Sensory bins are one of those open-ended “toys” that grow with a child. I have personally supervised children as young as 4 months and as old as 7 years playing happily with a sensory bin. Sometimes the contents can be altered to ensure safety for the younger children or to help facilitate the advanced play for older children, however for the most part the bin itself is the same and it is only the way they play with it that changes.
This was the favorite bin of both LittleMan and SunnyGirl last autumn. Simply dry pasta, corn kernels, measuring cups, silk foliage, pine cones, and feathers.
And this was her reaction whenever I put it in front of her.
She was only 10 months at the time.
Much of the focus of her self-directed play was exploring textures and colors with some scooping.
Compare that bin from last year to this bin we currently have in rotation.
The same dry pasta (If you store it properly, you can get a ton of use out of your sensory materials!), dry pinto beans, acorns, magnetic letters, a horseshoe magnet, kiddie chopsticks, a small container of pony beads, and a tray of 3 plant pots.
Her reaction to a new bin is still the same as it has always been.
Because these bins are used by both LittleMan and SunnyGirl, I try to leave the door open for both of them to explore different concepts. Like I included acorns of three different sizes and pasta of three different colors in the same bin as three pots so they could do some sorting if they wanted.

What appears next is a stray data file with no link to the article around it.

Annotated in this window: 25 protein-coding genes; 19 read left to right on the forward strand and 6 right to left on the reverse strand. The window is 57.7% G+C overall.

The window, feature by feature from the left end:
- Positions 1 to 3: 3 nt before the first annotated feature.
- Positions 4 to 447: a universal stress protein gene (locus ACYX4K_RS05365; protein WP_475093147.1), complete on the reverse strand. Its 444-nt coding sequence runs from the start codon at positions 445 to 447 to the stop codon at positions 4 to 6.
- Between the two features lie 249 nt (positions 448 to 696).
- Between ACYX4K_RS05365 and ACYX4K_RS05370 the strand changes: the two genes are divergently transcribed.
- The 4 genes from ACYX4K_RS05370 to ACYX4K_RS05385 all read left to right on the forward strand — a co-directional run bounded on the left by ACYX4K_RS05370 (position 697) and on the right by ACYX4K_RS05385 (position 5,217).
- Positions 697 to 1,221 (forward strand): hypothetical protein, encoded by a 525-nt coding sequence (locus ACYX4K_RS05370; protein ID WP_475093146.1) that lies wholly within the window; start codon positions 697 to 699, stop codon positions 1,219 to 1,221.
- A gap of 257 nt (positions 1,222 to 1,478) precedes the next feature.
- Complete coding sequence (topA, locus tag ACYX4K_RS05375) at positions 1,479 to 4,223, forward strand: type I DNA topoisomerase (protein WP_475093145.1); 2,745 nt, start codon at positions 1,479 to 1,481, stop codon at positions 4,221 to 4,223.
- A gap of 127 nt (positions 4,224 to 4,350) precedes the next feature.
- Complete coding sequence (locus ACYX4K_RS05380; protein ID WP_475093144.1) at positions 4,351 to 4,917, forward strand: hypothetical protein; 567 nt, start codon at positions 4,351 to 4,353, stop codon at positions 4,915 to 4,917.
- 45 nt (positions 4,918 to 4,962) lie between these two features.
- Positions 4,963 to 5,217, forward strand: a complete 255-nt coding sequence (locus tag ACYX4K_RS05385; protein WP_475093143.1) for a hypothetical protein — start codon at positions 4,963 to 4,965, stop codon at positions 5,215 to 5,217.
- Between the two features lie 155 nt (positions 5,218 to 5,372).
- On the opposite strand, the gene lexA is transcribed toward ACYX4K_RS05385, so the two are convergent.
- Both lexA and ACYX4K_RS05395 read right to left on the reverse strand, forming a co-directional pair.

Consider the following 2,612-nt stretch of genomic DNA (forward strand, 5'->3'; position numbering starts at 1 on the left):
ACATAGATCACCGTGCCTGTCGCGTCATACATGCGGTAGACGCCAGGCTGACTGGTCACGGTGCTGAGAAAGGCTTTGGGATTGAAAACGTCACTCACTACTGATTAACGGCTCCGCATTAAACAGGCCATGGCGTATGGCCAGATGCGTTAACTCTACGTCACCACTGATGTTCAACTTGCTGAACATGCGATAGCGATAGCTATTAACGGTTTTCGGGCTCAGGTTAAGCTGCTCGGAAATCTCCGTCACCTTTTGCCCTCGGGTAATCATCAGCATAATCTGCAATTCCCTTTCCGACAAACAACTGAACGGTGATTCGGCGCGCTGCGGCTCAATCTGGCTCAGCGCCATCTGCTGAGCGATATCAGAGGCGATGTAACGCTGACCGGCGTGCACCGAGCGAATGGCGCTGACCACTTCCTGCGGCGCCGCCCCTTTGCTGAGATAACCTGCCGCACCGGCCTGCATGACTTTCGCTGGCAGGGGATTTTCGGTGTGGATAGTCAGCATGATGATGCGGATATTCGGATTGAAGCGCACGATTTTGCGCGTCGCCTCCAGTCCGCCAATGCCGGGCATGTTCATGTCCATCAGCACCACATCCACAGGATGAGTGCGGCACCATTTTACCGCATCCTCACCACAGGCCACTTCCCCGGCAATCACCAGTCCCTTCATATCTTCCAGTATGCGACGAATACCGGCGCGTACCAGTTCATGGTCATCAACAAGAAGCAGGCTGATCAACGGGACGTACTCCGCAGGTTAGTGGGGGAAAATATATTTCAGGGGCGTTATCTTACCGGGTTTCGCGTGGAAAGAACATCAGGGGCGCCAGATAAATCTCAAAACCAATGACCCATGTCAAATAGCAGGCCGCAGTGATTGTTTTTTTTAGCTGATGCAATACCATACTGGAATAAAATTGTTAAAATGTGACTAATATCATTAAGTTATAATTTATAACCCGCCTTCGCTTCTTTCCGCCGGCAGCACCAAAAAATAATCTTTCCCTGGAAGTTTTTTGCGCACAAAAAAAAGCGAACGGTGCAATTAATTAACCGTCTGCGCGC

These magnetic letters are also perfect for a variety of learning levels. There is one for each vowel (a, e, i, o, u, and sometimes y) as well as one for color of the rainbow (red/orange/yellow/green/blue/purple).
I also included a small clear container with a screw top lid.
Inside of that container was 6 pony beads, one for each color of the rainbow, which could be matched with the magnetic letters.
Despite getting older and mastering more complex motor skills, the simple act of scooping and pouring is fun no matter the age.
Comparing these images really drives it home for me how far my baby has come in only one year. I wouldn’t wish away this time for a stack of gold, but I’ll admit to being curious about how her sensory bin play will look next autumn.by